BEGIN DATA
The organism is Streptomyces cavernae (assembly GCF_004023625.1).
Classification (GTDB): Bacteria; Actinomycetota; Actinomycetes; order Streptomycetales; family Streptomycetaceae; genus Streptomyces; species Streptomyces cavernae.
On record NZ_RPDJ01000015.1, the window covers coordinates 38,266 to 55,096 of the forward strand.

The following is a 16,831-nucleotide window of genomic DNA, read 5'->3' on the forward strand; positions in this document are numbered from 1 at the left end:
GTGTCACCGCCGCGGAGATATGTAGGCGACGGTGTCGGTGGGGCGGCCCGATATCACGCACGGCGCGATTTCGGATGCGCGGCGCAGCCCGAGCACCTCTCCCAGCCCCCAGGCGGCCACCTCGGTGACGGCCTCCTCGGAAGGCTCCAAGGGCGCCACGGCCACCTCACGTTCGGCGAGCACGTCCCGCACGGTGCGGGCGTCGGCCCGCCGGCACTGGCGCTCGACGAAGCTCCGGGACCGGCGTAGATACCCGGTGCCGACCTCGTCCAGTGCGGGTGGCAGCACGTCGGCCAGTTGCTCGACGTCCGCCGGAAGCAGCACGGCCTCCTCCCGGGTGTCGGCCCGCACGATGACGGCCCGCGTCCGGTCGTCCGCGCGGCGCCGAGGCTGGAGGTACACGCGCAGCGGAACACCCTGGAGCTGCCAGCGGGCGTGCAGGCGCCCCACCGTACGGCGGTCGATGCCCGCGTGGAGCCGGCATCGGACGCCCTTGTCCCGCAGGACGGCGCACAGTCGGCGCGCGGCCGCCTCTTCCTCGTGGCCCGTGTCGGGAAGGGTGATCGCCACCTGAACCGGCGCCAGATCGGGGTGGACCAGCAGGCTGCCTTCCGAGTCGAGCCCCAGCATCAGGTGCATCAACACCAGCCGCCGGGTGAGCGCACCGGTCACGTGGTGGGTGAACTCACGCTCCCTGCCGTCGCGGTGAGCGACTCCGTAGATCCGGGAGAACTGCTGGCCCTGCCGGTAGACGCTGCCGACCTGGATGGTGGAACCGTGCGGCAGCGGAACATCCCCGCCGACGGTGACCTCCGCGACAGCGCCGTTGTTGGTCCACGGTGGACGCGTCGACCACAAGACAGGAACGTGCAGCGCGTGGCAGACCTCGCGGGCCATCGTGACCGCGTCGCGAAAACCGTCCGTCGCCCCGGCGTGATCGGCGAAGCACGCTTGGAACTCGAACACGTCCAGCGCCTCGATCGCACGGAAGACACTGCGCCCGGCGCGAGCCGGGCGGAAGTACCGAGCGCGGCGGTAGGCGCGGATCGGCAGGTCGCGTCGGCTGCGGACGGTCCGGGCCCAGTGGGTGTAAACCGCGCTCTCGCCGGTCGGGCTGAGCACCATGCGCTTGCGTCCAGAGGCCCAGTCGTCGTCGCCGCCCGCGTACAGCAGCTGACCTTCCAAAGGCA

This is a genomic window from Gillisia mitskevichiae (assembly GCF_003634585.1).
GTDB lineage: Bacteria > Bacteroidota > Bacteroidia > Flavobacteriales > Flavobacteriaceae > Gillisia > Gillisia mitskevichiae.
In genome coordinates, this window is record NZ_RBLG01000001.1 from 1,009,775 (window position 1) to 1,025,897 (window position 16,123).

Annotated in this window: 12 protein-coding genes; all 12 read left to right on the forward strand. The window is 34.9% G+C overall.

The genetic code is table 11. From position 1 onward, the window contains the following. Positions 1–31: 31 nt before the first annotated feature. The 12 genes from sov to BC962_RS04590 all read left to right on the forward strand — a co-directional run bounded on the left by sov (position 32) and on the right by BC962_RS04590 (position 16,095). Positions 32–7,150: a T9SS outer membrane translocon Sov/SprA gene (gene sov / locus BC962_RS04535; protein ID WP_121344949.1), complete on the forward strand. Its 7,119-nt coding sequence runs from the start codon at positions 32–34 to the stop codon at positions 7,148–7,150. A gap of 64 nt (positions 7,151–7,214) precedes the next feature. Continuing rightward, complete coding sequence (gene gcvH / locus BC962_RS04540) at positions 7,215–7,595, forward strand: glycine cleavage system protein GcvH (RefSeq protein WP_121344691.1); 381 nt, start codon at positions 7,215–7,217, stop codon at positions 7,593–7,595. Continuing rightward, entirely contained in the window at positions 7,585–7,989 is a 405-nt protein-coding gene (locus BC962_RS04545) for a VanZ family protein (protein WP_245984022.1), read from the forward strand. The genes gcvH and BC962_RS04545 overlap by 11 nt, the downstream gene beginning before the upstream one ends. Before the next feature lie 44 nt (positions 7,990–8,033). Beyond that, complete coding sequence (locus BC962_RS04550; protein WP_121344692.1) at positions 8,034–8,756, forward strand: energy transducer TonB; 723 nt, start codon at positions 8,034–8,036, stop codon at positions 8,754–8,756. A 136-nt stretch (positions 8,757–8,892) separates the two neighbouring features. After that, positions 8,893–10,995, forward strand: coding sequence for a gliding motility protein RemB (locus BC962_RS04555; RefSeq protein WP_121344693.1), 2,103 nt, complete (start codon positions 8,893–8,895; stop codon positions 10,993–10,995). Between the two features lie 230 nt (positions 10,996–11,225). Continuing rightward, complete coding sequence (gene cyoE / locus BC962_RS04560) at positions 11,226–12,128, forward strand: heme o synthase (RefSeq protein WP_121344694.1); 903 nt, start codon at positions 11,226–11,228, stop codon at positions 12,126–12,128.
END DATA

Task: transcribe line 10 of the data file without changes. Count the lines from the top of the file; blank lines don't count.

The genetic code is table 11. From position 1 onward, the window contains the following. Positions 1–31: 31 nt before the first annotated feature. The 12 genes from sov to BC962_RS04590 all read left to right on the forward strand — a co-directional run bounded on the left by sov (position 32) and on the right by BC962_RS04590 (position 16,095). Positions 32–7,150: a T9SS outer membrane translocon Sov/SprA gene (gene sov / locus BC962_RS04535; protein ID WP_121344949.1), complete on the forward strand. Its 7,119-nt coding sequence runs from the start codon at positions 32–34 to the stop codon at positions 7,148–7,150. A gap of 64 nt (positions 7,151–7,214) precedes the next feature. Continuing rightward, complete coding sequence (gene gcvH / locus BC962_RS04540) at positions 7,215–7,595, forward strand: glycine cleavage system protein GcvH (RefSeq protein WP_121344691.1); 381 nt, start codon at positions 7,215–7,217, stop codon at positions 7,593–7,595. Continuing rightward, entirely contained in the window at positions 7,585–7,989 is a 405-nt protein-coding gene (locus BC962_RS04545) for a VanZ family protein (protein WP_245984022.1), read from the forward strand. The genes gcvH and BC962_RS04545 overlap by 11 nt, the downstream gene beginning before the upstream one ends. Before the next feature lie 44 nt (positions 7,990–8,033). Beyond that, complete coding sequence (locus BC962_RS04550; protein WP_121344692.1) at positions 8,034–8,756, forward strand: energy transducer TonB; 723 nt, start codon at positions 8,034–8,036, stop codon at positions 8,754–8,756. A 136-nt stretch (positions 8,757–8,892) separates the two neighbouring features. After that, positions 8,893–10,995, forward strand: coding sequence for a gliding motility protein RemB (locus BC962_RS04555; RefSeq protein WP_121344693.1), 2,103 nt, complete (start codon positions 8,893–8,895; stop codon positions 10,993–10,995). Between the two features lie 230 nt (positions 10,996–11,225). Continuing rightward, complete coding sequence (gene cyoE / locus BC962_RS04560) at positions 11,226–12,128, forward strand: heme o synthase (RefSeq protein WP_121344694.1); 903 nt, start codon at positions 11,226–11,228, stop codon at positions 12,126–12,128.